Valadao loses to Cox
6% election night lead wasn't enough
December 20, 2018 | View PDF
TJ Cox finally defeated Republican Rep. David Valadao last week, with a 549-vote lead after the last count of ballots. Valadao, the three-time incumbent from Hanford, built a lead on election night of over 6 percent, but a number of votes were still outstanding, especially in Fresno and Kern Counties. Cox cut into Valadao's lead with each count, finally overtaking Valadao.
Valadao is considered a middle-of-the-road Republican, in the past getting votes from both Republicans and a good majority of the vote in the heavily Democratic 21st District. The district is 69 percent Democrat, but in the previous two elections, Valadao appealed to the heavily Hispanic-populated district due to his liberal-leaning stands on immigration reform, electing to support reform that would protect those protected under the Dreamers Act, repealed earlier this year.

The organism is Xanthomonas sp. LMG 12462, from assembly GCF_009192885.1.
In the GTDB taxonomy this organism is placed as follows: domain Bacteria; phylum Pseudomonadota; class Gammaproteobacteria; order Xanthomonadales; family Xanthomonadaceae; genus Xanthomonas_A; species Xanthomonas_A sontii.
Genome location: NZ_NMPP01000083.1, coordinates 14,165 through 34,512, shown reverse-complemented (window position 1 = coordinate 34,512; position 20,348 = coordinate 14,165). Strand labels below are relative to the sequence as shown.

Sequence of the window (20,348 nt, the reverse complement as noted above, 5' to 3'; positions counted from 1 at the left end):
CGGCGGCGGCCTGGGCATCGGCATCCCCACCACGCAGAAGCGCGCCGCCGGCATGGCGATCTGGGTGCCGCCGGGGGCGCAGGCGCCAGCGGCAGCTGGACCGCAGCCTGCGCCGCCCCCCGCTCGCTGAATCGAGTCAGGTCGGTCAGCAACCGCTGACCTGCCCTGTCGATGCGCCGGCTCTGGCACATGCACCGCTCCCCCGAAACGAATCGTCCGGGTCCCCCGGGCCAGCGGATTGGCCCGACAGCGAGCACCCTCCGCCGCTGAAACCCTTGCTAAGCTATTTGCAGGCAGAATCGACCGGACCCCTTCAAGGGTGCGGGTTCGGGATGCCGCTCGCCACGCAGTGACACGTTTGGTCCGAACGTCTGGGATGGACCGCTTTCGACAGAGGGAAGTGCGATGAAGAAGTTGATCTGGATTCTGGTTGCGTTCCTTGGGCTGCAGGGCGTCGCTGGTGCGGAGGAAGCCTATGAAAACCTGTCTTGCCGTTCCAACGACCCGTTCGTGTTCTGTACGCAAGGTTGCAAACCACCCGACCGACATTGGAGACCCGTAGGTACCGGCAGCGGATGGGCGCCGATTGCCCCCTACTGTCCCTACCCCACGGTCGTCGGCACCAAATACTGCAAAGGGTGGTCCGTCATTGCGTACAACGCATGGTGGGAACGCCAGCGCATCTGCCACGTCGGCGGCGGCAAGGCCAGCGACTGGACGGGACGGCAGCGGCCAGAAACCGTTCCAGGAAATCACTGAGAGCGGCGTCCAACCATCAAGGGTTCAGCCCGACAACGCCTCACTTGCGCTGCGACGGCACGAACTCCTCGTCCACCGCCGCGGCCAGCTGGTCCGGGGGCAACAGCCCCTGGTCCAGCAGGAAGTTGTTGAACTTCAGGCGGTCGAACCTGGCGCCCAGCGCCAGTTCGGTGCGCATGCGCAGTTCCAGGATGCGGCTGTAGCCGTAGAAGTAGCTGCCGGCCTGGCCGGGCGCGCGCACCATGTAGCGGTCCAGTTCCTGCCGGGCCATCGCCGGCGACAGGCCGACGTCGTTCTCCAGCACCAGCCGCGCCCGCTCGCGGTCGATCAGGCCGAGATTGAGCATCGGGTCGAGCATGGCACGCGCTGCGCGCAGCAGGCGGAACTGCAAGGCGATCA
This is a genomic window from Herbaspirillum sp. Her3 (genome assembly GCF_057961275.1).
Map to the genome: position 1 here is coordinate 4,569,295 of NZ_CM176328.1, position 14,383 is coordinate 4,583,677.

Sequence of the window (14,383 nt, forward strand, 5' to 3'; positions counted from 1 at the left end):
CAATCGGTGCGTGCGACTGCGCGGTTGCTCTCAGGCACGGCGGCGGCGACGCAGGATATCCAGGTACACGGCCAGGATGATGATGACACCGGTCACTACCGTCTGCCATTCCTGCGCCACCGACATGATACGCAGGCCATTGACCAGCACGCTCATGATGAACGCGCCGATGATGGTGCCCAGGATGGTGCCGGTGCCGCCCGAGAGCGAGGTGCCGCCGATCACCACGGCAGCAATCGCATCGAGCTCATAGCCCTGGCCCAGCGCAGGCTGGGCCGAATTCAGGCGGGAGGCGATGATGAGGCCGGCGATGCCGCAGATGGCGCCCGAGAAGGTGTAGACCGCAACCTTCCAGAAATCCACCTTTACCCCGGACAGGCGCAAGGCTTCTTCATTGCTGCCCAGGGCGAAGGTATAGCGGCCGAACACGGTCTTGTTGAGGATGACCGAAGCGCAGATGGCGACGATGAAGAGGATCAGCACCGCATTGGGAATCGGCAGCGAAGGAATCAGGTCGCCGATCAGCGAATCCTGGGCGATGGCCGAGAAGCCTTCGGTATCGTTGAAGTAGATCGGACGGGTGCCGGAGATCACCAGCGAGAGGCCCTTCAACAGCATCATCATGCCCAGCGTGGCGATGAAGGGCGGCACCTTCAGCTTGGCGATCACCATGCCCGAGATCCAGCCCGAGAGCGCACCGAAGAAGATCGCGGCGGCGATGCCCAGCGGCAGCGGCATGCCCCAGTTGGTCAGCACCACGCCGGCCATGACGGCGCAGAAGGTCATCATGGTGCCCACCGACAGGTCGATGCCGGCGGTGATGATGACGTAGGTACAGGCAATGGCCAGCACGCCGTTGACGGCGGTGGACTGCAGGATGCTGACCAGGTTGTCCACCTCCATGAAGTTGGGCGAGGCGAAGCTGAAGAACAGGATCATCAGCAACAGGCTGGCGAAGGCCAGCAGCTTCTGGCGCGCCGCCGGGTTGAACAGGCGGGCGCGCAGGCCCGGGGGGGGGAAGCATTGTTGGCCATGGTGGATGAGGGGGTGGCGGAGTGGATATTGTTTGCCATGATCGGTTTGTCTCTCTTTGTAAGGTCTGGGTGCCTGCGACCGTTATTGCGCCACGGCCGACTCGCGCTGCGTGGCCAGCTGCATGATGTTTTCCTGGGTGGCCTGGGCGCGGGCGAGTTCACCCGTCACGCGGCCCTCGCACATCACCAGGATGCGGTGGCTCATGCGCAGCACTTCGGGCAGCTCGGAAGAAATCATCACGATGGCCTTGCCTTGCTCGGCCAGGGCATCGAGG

The two candidates' stances on key issues, such as immigration and health care, were similar. Amanda Ruiz, a local resident, said, "I voted for Valadao in the past because he seemed to really care about the Valley and the people in it. He is a farmer and supports us when it comes to water issues and others that affect our Valley."
But it seems that Valadao's popularity as an everyman in the Valley wasn't enough this time around, ending with a clean sweep for the Democrats as they took control of the House again.
David Swaine, a CSUB student and member of the state Young Republicans, said, "We really thought that David Valadao was one of the strongest candidates on our ticket, not even being on our list of races to watch before the election.
"But it seems a good majority of the district, heavily Democratic, reacted to the heavy push by the Trump administration to reinforce their stance on immigration and chain immigration, retaliating by pushing back against Republican candidates"
The Democratic Congressional Campaign Committee spent $1.21 million during the campaign, focusing on Cox's family history, his last 20 years of raising his family locally and his promise to fight for the people of the Central Valley against the current administration. Valadao has been one of the most popular candidates on the Republican side, with a strong relationship with his constituents.
But according to experts and those involved in the November elections, it just was not enough as the majority of the District voted for change and against the current leadership at the top.